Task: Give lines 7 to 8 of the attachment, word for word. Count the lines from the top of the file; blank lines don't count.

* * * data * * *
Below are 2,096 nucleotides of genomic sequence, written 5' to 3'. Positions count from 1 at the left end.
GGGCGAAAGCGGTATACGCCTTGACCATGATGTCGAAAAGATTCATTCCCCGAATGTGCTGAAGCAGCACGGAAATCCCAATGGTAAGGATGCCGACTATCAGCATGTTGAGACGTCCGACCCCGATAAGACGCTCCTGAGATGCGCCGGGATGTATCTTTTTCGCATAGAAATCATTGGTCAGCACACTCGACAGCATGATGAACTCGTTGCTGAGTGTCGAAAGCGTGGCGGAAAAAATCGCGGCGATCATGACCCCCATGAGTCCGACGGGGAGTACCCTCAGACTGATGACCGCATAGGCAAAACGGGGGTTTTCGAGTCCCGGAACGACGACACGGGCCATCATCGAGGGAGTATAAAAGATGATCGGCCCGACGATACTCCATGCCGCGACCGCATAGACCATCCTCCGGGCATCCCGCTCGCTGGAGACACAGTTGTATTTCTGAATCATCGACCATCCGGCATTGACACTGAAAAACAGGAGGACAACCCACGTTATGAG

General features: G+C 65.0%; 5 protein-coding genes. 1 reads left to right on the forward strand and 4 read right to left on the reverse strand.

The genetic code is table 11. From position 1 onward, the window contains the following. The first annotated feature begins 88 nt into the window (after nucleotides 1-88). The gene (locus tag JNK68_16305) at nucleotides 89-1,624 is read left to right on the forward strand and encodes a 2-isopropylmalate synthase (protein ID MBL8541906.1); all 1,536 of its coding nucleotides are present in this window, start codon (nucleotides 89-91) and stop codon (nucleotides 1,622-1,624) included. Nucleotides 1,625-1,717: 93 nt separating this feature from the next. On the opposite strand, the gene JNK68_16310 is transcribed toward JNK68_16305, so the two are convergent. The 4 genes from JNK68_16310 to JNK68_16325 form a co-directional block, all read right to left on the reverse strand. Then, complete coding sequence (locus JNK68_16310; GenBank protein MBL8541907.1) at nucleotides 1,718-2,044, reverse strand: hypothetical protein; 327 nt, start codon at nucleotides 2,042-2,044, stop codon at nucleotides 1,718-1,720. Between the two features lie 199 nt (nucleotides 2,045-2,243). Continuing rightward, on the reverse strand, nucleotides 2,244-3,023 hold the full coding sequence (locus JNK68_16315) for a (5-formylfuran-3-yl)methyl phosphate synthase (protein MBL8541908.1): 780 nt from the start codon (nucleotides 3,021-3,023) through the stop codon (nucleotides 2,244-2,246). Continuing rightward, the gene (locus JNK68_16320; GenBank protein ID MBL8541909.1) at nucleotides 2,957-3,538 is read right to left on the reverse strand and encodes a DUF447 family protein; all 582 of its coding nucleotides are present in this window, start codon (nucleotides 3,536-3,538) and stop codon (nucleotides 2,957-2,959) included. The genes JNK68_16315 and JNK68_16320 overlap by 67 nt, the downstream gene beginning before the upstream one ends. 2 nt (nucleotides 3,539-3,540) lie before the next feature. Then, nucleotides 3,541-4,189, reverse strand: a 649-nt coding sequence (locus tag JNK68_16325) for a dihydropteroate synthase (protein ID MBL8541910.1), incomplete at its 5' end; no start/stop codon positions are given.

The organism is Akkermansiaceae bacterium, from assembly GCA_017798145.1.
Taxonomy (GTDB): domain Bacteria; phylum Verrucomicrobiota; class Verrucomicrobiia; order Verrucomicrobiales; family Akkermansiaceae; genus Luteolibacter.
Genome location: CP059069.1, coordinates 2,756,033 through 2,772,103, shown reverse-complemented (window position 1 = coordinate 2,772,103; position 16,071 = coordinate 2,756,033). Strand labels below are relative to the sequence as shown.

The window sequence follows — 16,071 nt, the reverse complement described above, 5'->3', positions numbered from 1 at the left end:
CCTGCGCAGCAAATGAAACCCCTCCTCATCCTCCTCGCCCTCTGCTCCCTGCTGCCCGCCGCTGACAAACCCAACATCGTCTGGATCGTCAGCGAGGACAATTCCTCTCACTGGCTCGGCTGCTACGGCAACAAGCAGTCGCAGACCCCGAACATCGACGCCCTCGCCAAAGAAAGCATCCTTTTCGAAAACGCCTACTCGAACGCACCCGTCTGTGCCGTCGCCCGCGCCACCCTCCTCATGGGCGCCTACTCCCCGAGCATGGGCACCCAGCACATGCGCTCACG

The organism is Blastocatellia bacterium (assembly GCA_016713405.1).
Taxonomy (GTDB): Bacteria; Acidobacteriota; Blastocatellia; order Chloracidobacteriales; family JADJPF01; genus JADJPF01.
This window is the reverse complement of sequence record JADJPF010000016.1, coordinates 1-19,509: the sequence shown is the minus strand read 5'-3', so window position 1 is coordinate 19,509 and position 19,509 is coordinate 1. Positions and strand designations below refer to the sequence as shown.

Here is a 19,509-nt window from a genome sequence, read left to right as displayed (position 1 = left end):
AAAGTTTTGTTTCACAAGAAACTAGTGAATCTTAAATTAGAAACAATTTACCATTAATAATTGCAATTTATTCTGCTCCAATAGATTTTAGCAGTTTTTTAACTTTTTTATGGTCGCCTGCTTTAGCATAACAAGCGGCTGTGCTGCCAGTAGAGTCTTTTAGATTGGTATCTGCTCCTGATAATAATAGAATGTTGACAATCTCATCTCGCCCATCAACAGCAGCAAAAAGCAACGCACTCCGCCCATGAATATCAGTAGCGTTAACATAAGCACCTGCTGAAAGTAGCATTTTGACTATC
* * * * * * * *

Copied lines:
Genome location: CP059069.1, coordinates 2,756,033 through 2,772,103, shown reverse-complemented (window position 1 = coordinate 2,772,103; position 16,071 = coordinate 2,756,033). Strand labels below are relative to the sequence as shown.

The window sequence follows — 16,071 nt, the reverse complement described above, 5'->3', positions numbered from 1 at the left end: